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3 Details of Christ's Death That We Need to Remember

If you haven't read Tuesday's post yet, I'd absolutely encourage you to jump into that one first! It was so powerful and genuinely felt like the Holy Spirit pouring out something that I needed to hear, and I was so grateful for that. Today, though, we're continuing to prepare our hearts for Easter and celebrate the sacrifice that Christ made on our behalf. It was important to me that I was extra intentional with this post and created something that truly brought us back to Jesus' heart - not just something that added more to our to-do list or brushed over the significance of Easter.

So, I want to bring us back to the details. There's two statements that Christ made while He hung on the cross, and I want to dive into that and uncover some truths that might just speak to us a little differently in our lives right now. And, I want to remind us of what happened after Christ's death as well.

Before we jump in, though, can I just say a prayer for us?

Father, thank You for Easter. Thank You for this disruption in our every day routines, this reminder to return to the foundation of what we believe. Thank You for bringing us back to our knees at the foot of the cross and revealing to us the power of Christ's sacrifice. Thank You for the love and mightiness in His death and resurrection. Thank You that it still matters and that it still saves and that the invitation is still open. Thank You for what You have to speak to us and teach us today. Thank You, Father, for all that You are and all that You do. Amen.

1."Eloi, Eloi, lema sabachthani?" (Matthew 27:46, Mark 15:34)

How many of us can read this and instantly know what it means? Don't worry, I wasn't expecting you to. But while He was hanging on the cross, in some of His last moments, this is what Jesus declared: "my God, my God, why have You forsaken me?" This experience of such pain and rejection left Jesus feeling as if His Father had left and abandoned Him. And while Jesus knew the purpose and the reason for all of it, and even though He knew that God hadn't actually left, the feelings and hurt were still so real.

Have you ever been in that place? Maybe are you currently facing these feelings? Same same, sweet friend. There are seasons in our faith when the Father's voice feels far, when His presence seems absent, and we grow discouraged because it feels as if He's just left. My mind likes to tell me that He doesn't care anymore, that I've gone too far for real this time, that He couldn't love someone like me. I convince myself that I'm too broken, too much, not enough, and He's gone. And while Jesus didn't do anything wrong, even though He was the embodiment of perfection, He still wrestled with these thoughts and feelings.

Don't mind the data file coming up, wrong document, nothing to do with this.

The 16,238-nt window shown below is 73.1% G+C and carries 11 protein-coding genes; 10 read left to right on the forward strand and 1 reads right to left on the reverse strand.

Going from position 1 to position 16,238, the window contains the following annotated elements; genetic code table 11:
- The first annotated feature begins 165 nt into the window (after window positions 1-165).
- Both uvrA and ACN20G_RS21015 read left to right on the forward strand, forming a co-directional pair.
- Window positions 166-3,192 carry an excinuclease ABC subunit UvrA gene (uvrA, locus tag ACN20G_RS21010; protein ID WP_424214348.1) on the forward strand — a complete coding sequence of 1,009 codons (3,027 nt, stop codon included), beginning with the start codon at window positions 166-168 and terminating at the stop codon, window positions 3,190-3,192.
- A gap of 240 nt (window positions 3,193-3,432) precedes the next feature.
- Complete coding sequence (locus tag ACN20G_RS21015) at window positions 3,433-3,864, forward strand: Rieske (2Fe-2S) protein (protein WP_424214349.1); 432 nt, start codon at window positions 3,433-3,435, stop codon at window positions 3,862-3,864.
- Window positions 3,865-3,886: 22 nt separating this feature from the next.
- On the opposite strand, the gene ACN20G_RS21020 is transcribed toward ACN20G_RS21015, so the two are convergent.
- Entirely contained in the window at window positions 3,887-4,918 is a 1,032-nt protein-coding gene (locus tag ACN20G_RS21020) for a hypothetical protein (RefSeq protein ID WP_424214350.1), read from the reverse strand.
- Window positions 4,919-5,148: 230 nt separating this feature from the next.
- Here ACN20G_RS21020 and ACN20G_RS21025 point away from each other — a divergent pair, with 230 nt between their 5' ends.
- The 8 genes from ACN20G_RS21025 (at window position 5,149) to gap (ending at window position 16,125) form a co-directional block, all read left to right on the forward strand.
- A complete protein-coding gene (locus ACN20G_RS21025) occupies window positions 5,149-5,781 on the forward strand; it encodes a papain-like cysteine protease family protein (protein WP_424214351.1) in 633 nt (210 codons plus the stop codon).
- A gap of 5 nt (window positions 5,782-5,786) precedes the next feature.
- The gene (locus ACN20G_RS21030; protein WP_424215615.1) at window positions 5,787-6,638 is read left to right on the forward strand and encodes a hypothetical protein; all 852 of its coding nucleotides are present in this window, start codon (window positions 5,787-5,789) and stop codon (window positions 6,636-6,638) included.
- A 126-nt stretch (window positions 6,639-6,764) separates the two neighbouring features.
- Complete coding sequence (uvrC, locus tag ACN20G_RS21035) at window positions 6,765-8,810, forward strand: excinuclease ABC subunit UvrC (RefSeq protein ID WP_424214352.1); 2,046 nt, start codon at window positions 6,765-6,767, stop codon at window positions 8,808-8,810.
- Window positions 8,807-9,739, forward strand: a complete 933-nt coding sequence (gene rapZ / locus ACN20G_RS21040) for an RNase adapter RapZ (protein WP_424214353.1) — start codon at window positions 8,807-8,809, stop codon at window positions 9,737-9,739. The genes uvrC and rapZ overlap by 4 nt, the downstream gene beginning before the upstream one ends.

That's honestly really comforting to me. I'm not alone. Jesus even felt like the Father had left.

He hadn't, of course. God promises to never leave nor forsake us (Hebrews 13:5). That promise held true while Christ was on the cross, and it remains true for us today. We can be confident that God is good, all the time, that He is faithful and His presence is constant. We can trust that He is working all things for our good and His glory, and that His love for us is steadfast.

But sometimes, we have to wrestle with those truths. Sometimes we have to sit in the struggle of God feeling far and chase after Him, even then. Sometimes we have to cry out to God when it seems as if He's left us and ask Him to meet us in those broken, hurt, vulnerable places.

Maybe it's there that the Lord makes miracles happen.

2. "It is finished." (John 19:30)

This is the last thing Jesus said before He gave up His spirit on the cross and died. After this, the curtain of the temple was split in two, and many tombs broke open (Matthew 27:51-53). But I want to settle on the "finished" part. What exactly did He mean?

The Greek word used here is "tetelestai", which means the fulfillment of something. It's used as a synonym to "finish", "fulfill", "accomplish", or "pay". And that's what Jesus did. He fulfilled everything that had been said about Him, all of the prophesies and all of the promises. He completed the work on the cross and defeated sin in that moment, ending its power in our life and its reign over our hearts. He reunited us with the Father and paid the price for our every mistake. Jesus didn't say this out of defeat or surrender, but triumph, because He overcame. The Enduring Word commentary described it as this: